Wang and Pan et al., Sun Yat-Sen University, under CC BY-SA
These images show how a shape-shifting robot was able to get through “prison bars” by going from solid to liquid.
A robot that can turn from solid to liquid and back to solid again has scientists excited for the future. The technology used to create the shape-shifting robot could allow scientists to build devices that can get into hard-to-reach places.
Scientists in the United States and China built the robot using a metal called gallium, which they embedded with tiny magnetic particles. Gallium has a melting point of 86 degrees Fahrenheit (30 degrees Celsius), which is low compared to other metals. Scientists can melt the robot into liquid by exposing the embedded particles to an alternating magnetic field. This creates electricity, which heats the metal. Scientists can then cool the metal to make it solid again. The magnetic particles also allow scientists to move the robot by putting external magnets near it.
Scientists have built plenty of robots from either hard or soft materials. But hard robots can’t always get into tight spots, while soft robots can be difficult to control. A shape-shifting robot is flexible when liquid but sturdy when solid.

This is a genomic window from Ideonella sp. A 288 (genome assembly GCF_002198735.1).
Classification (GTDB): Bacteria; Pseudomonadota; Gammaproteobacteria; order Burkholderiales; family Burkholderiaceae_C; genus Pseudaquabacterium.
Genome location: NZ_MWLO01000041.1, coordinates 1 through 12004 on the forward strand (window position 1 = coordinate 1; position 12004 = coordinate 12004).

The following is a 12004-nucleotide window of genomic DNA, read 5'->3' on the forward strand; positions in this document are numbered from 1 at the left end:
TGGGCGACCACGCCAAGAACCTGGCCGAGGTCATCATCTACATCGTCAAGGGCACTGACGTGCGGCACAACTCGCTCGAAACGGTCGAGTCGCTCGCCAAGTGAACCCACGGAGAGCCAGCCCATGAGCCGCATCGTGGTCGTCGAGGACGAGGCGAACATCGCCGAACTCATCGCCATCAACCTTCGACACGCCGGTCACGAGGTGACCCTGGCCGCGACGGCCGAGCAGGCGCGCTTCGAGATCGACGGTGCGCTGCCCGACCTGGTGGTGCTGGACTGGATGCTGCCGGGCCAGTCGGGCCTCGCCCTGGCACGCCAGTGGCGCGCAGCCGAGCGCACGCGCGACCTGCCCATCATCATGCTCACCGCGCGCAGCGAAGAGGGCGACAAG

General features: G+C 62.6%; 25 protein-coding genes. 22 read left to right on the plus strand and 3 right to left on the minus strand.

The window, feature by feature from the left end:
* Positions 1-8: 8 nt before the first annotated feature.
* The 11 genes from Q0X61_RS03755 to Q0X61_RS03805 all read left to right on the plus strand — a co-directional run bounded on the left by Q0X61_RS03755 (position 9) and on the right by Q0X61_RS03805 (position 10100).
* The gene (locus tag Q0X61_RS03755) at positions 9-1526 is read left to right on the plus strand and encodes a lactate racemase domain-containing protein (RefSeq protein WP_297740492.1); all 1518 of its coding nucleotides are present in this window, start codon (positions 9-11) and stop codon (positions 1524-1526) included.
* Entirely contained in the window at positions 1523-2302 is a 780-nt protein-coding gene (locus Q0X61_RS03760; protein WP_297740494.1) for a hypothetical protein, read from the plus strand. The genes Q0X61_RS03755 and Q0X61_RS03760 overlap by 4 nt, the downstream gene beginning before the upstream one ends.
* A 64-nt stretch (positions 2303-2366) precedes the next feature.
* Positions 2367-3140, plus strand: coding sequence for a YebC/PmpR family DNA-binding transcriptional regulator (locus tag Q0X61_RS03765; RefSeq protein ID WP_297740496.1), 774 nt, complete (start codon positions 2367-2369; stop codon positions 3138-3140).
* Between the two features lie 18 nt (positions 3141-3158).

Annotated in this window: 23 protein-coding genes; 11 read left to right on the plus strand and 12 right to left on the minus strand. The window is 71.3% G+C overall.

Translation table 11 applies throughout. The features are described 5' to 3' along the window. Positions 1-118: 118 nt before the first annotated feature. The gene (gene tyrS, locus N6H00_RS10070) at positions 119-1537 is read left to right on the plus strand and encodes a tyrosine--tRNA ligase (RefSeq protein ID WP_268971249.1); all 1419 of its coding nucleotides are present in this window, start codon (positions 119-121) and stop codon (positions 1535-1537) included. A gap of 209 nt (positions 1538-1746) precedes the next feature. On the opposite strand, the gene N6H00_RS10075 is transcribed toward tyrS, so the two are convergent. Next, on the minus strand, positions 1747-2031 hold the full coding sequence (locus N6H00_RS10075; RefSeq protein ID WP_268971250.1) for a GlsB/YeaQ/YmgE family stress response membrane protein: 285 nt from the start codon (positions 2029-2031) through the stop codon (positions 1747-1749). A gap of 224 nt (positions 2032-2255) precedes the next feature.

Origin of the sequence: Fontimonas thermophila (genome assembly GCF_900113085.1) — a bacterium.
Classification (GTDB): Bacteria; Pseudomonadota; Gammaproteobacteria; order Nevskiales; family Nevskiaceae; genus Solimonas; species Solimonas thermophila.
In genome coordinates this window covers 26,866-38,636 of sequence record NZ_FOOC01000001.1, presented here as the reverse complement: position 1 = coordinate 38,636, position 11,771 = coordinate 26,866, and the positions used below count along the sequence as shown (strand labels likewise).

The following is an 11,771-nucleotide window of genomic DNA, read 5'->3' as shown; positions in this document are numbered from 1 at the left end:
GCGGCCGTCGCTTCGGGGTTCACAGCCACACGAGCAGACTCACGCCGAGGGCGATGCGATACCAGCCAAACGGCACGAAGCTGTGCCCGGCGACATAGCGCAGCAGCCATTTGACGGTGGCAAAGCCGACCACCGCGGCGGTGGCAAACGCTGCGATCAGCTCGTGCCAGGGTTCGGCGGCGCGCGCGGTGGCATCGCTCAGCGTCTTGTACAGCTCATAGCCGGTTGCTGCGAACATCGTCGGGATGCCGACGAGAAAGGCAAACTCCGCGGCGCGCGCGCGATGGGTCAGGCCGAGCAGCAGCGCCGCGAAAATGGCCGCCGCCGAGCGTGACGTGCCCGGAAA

Scientists did several tests to determine what the robot could do. A video of one test shows the robot escaping from behind “prison bars.” In the video, the robot melts down, gets through the bars, and returns to a solid on the other side. In another test, scientists put a ball in a model of a human stomach and used the robot to remove the ball. The solid robot reached the ball, melted down, and wrapped itself around the ball. Then it became solid again and carried the ball out of the stomach. This test suggests that robots like these might be useful for removing harmful objects from the human body.
The technology could be used in many ways, but scientists are especially enthusiastic about its potential in the medical field.